This is the most challenging aspect of running children’s camps for me. You’re not the children’s teacher or parent, so you can’t discipline them. But you’re also not their friend. Creating a warm, trusting relationship and giving clear instructions for activities wards off a lot of issues. But when issues did arise during this camp, I made it clear what I didn’t like and how I wanted the children to behave, I also took any actions which I felt would be in the best interests of the group. As a result, I felt more in control, and the children didn’t step outside the boundaries.

Set Concrete Tasks

This group of children responded better to activities that had a clear outcome at the end. The more whimsical activities went down less well because they couldn’t see the purpose of them. The boys in particular were more likely to switch on if there was a clear end in sight. As a result, when it came to writing a full-length story on the last day, they were very focused, and you could see their skills starting to come together, they began to see why we had been doing all these activities, and took pride in the end result.

Children's Summer Writing Camp 2017
Children at writing camp hard at work creating stories.


Outcome of Camp

Dare I say it, this was my most successful children’s creative writing camp. Much of the credit for this goes to the ten lovely children who came to the camp. They were open, creative, kind and respectful to each other. The children not only wrote their own original stories, but read them in front of an audience of their parents. They may have forgotten about it all by now, but I can only hope a little seed of creativity was planted, which will bear fruit in later life.

If you run a children’s activity, what do you do to make it fun and fulfilling for them? If you’re a parent, what benefits do you hope your children will gain from attending a camp?

A Tale of Two Creative Writing Students

When you give creative writing classes, you develop a real bond with your students. The process of writing means you automatically go beyond the surface layer that people present to the world, and you have the privilege of glimpsing what lies underneath. Then when the class is over, these people disappear from your life, and it’s a wrench. Apart from missing them personally, I often find myself wondering how their stories ended, in life and in books.

Though I’m not known for my discretion, I try not to talk about the individual students who come to my workshops. What happens in class is often too precious to broadcast. But last week, I heard the stories of two students, so I’ve decided to make an exception and share those stories.

Publishing Success

Every so often, a student will come into your class who has an extra bit of spark, a quirky way of looking at the world which they’re able to put into words. Joannie Browne was such a student. Her writing was incredibly droll. When I asked the class to deliberately write a piece that they thought was crap, she satirised the idea wonderfully and had us all in stitches.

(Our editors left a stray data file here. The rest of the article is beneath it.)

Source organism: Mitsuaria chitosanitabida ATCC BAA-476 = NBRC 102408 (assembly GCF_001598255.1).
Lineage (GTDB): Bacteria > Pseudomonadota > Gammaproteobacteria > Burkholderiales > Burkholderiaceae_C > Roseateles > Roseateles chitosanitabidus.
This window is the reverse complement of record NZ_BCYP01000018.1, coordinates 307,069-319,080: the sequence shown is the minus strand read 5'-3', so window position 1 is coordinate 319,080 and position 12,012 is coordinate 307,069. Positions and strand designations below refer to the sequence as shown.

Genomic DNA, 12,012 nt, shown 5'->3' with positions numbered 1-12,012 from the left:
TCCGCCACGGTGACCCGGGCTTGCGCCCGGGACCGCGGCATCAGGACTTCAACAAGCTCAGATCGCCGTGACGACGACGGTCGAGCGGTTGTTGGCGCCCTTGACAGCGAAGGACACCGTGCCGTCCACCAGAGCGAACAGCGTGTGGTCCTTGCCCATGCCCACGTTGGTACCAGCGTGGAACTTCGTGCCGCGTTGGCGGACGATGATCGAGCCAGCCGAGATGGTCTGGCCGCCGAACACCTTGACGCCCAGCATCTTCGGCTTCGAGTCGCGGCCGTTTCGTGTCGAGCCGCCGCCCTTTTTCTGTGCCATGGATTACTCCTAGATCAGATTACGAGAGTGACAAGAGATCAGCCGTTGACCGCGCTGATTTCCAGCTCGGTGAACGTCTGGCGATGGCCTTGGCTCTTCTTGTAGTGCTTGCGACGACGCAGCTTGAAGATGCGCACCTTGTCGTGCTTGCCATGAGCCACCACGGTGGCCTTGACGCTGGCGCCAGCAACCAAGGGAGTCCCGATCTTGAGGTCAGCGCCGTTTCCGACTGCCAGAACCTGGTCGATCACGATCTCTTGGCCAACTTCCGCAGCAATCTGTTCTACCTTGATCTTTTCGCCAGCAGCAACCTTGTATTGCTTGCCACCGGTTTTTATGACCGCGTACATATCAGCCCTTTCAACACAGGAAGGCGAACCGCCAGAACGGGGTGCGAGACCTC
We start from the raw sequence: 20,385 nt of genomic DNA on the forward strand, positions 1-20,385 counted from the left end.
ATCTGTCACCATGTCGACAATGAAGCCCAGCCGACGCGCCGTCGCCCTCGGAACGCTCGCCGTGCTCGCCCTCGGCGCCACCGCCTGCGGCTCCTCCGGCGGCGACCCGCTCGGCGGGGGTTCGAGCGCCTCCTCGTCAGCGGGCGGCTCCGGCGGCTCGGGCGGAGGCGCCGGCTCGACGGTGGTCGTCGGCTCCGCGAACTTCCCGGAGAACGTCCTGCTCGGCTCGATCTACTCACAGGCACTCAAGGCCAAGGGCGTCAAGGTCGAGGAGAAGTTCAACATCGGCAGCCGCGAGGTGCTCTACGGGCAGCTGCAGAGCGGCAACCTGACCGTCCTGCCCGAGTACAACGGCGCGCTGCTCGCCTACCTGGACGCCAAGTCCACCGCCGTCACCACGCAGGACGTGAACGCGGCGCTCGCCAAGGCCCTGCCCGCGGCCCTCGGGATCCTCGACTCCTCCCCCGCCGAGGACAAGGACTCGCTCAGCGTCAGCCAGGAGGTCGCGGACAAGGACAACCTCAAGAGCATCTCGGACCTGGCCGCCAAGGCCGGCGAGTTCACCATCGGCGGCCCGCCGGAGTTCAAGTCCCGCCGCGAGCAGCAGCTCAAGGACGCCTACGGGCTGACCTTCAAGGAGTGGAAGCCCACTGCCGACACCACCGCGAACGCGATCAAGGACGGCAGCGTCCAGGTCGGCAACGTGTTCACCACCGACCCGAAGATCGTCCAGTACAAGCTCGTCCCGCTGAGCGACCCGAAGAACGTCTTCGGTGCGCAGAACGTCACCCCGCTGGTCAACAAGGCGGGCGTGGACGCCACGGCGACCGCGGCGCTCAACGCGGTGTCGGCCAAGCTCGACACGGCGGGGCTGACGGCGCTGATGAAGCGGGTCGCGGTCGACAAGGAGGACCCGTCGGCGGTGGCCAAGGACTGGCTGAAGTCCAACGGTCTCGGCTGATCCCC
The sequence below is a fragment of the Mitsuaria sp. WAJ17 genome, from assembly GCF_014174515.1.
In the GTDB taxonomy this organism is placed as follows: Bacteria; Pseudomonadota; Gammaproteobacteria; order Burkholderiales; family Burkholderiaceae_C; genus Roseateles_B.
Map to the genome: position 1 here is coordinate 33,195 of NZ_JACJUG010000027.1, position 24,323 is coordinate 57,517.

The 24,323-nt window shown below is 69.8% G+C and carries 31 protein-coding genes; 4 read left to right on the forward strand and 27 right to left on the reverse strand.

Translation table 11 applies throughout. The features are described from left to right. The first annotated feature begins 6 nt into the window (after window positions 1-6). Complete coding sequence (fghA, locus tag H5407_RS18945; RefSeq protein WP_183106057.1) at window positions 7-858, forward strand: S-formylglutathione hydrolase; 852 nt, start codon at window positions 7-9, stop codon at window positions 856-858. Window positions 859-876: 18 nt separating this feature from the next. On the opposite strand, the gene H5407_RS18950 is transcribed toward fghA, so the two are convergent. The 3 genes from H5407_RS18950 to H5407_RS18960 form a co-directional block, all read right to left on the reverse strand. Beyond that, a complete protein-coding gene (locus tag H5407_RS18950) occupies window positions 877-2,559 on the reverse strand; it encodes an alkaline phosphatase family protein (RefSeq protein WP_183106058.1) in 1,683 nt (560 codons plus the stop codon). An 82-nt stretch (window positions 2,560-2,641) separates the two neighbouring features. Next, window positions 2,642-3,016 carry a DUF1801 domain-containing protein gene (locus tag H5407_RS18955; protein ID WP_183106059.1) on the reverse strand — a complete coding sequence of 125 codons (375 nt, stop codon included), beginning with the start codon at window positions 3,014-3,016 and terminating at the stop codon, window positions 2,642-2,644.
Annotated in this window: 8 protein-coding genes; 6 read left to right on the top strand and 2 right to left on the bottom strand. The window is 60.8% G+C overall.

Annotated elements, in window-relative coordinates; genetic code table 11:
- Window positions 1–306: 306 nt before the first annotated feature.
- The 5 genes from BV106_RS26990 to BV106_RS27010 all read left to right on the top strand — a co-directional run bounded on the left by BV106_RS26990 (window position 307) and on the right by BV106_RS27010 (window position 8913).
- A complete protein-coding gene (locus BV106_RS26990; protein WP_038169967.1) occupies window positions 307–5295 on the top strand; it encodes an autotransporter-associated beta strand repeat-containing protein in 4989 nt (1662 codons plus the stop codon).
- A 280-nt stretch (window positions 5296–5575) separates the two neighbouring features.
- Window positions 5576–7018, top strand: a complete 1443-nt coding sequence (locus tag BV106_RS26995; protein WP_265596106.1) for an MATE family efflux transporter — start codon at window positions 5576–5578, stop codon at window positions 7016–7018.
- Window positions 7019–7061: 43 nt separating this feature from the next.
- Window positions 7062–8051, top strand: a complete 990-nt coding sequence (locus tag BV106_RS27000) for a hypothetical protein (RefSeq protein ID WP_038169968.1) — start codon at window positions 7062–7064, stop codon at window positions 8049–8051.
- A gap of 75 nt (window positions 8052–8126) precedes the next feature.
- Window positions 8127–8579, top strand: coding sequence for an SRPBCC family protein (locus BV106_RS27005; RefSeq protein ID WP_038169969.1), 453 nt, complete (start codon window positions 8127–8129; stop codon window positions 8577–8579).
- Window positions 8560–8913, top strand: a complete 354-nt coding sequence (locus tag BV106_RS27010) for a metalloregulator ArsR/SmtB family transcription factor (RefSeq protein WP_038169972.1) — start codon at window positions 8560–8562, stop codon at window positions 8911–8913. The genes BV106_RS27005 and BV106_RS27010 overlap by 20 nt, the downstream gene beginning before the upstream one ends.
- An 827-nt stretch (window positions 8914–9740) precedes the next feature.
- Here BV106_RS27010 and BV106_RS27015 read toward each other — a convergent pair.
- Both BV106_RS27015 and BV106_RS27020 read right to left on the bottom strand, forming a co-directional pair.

Now Joanie has channelled that humour into poetry and contacted me to tell me she has published a book of humorous verse called Views to Amuse. It’s a self-published book, published by a printer that specialises in self-published authors, and it’s available in bookshops in Cashel and Clonmel, Co. Tipperary. It’s a handsome little production and she is quite rightly delighted with her success.


Joanie Browne’s creative writing success.

Discovering Creativity

The second story is more bittersweet. I was contacted by the husband of a woman I had taught. I remembered her as a person whose formal exterior hid a wicked sense of humour and a penchant for dark, gothic writing. She hadn’t written in decades when she came to my class, but the text from her husband told me she had written 10 short stories since then. He also told me the reason why I was hearing from him instead of her was because she had died. While I was saddened, I was comforted by the thought that she had reconnected with her creativity, and I hope her husband is too.

Have you ever heard from a former workshop student? Or have you as a student ever contacted your tutor when you’ve had a publishing triumph or tribulation? We do appreciate hearing from you!

Writing Workshop To Awaken the Senses

I’m glad to say that he writing workshop express is still chugging along, but it’ll be going at a gentler pace this week. I’ll be taking older people on a journey through the senses this Wednesday at Ardkeen Library in Waterford City. It’s a two-hour workshop being run as part of Positive Ageing Week. During the workshop, we’ll do activities to tap into the senses, which can open the door to powerful memories. People will discover that these memories can be turned into powerful stories, which act as a record of their lives.

Telling Life Stories

First, we’ll awaken the sense of touch. People will tell the life stories of unusual objects, some beautiful, some quirky. They’ll pick up the object, examine it, and let their minds wander, as they think of how it came into being, and what adventures it had before it came to this library. Participants will then feast their eyes on some beautiful pictures of places around the world and use those to trigger memories of wonderful holidays or days out that they’ve had.

A Feast for the Senses

I’ve written before on this blog that the orange is a demanding fruit. They work all of your senses, so they form a great foundation for writing activities. People will eat an orange and describe the experience, how it looked, felt, tasted, smelt and sounded. Then they will share a food related memory, which could centre on oranges themselves, or on a meal that was memorable for the right or wrong reasons.

Oranges tap into all five of your senses – great for writing.

The Power of Sound